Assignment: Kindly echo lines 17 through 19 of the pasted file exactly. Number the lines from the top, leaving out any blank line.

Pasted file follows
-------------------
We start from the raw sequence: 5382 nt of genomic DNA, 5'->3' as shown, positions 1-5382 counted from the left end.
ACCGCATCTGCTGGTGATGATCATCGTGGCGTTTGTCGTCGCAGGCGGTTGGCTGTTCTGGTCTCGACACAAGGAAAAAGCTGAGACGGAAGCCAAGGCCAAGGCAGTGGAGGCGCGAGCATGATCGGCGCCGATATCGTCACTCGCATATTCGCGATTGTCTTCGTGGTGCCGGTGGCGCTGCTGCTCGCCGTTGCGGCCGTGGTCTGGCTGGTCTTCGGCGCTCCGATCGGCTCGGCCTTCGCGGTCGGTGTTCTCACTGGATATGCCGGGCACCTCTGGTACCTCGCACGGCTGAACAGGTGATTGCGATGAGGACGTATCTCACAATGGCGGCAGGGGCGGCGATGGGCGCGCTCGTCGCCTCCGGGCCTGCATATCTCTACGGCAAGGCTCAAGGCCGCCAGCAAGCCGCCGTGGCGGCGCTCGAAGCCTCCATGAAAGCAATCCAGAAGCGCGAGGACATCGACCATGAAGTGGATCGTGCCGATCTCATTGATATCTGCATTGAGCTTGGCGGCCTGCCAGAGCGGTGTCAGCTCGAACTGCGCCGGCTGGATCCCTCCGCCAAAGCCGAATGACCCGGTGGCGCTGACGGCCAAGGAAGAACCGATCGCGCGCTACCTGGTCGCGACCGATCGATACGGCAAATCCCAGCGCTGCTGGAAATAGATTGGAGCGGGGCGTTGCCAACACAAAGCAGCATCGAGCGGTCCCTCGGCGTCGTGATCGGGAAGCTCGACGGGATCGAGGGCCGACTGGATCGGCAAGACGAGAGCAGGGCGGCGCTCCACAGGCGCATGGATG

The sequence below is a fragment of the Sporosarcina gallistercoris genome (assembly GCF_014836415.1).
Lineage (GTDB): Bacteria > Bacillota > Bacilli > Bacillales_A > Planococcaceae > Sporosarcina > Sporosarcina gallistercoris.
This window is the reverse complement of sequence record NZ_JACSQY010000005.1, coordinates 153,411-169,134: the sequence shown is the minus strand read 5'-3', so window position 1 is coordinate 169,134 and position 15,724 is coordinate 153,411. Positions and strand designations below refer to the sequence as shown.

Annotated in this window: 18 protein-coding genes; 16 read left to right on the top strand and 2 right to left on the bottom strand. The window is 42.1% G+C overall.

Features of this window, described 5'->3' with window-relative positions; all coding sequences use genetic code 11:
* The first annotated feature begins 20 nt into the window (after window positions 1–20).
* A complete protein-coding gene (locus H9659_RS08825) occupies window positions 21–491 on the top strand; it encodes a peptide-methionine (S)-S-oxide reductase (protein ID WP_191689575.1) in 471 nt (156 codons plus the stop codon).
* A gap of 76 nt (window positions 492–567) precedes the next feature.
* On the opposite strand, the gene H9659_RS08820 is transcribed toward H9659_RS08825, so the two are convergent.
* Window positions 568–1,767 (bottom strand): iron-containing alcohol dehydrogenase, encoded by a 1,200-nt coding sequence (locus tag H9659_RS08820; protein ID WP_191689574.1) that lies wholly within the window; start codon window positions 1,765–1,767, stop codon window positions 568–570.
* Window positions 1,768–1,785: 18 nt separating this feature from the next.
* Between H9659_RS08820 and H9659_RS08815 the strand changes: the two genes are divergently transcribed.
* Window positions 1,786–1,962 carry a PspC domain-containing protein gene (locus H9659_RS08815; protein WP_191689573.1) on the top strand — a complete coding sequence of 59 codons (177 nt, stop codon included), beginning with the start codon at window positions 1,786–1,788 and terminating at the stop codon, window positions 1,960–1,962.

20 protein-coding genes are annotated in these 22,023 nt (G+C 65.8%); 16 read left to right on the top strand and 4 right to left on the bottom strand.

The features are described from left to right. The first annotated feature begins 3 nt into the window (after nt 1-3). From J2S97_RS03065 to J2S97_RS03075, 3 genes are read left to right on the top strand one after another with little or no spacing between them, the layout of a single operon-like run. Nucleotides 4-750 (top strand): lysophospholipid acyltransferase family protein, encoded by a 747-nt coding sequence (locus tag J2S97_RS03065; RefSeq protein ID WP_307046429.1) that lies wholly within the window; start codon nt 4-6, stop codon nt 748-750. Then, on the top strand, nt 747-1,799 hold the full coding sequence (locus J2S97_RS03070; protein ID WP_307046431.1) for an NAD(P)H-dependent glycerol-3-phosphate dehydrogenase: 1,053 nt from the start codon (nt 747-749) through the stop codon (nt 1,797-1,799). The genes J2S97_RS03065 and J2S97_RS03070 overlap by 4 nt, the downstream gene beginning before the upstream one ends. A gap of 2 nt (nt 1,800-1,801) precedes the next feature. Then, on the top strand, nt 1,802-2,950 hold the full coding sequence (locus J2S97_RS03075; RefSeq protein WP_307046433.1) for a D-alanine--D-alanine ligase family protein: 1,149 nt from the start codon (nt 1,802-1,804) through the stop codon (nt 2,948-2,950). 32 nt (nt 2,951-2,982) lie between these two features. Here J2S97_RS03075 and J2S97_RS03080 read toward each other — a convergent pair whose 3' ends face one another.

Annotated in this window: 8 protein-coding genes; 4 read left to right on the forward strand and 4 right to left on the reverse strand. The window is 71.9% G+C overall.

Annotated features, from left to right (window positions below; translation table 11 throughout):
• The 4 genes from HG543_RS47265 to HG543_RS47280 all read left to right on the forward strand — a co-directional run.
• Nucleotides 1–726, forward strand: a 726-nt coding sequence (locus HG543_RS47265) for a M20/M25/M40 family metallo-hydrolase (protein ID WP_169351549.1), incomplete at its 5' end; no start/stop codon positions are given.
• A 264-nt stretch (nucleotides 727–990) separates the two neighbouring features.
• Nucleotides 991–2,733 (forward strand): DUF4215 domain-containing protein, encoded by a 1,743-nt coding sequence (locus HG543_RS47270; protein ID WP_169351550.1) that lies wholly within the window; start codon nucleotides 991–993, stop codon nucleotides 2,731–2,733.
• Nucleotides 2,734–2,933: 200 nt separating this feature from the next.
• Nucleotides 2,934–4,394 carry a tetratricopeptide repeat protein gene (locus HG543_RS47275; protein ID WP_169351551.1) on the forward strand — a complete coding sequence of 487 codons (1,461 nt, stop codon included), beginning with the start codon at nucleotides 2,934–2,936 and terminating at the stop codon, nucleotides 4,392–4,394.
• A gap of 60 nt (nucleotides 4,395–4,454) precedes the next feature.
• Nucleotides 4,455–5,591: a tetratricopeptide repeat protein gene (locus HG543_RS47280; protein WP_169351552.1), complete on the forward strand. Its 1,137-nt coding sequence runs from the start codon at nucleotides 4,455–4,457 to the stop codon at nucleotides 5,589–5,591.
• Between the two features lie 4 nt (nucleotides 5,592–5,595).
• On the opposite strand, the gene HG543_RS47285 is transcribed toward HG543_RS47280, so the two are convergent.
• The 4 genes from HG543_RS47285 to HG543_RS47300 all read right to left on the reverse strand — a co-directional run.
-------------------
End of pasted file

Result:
The features are described from left to right. The first annotated feature begins 3 nt into the window (after nt 1-3). From J2S97_RS03065 to J2S97_RS03075, 3 genes are read left to right on the top strand one after another with little or no spacing between them, the layout of a single operon-like run. Nucleotides 4-750 (top strand): lysophospholipid acyltransferase family protein, encoded by a 747-nt coding sequence (locus tag J2S97_RS03065; RefSeq protein ID WP_307046429.1) that lies wholly within the window; start codon nt 4-6, stop codon nt 748-750. Then, on the top strand, nt 747-1,799 hold the full coding sequence (locus J2S97_RS03070; protein ID WP_307046431.1) for an NAD(P)H-dependent glycerol-3-phosphate dehydrogenase: 1,053 nt from the start codon (nt 747-749) through the stop codon (nt 1,797-1,799). The genes J2S97_RS03065 and J2S97_RS03070 overlap by 4 nt, the downstream gene beginning before the upstream one ends. A gap of 2 nt (nt 1,800-1,801) precedes the next feature. Then, on the top strand, nt 1,802-2,950 hold the full coding sequence (locus J2S97_RS03075; RefSeq protein WP_307046433.1) for a D-alanine--D-alanine ligase family protein: 1,149 nt from the start codon (nt 1,802-1,804) through the stop codon (nt 2,948-2,950). 32 nt (nt 2,951-2,982) lie between these two features. Here J2S97_RS03075 and J2S97_RS03080 read toward each other — a convergent pair whose 3' ends face one another.

Annotated in this window: 8 protein-coding genes; 4 read left to right on the forward strand and 4 right to left on the reverse strand. The window is 71.9% G+C overall.

Annotated features, from left to right (window positions below; translation table 11 throughout):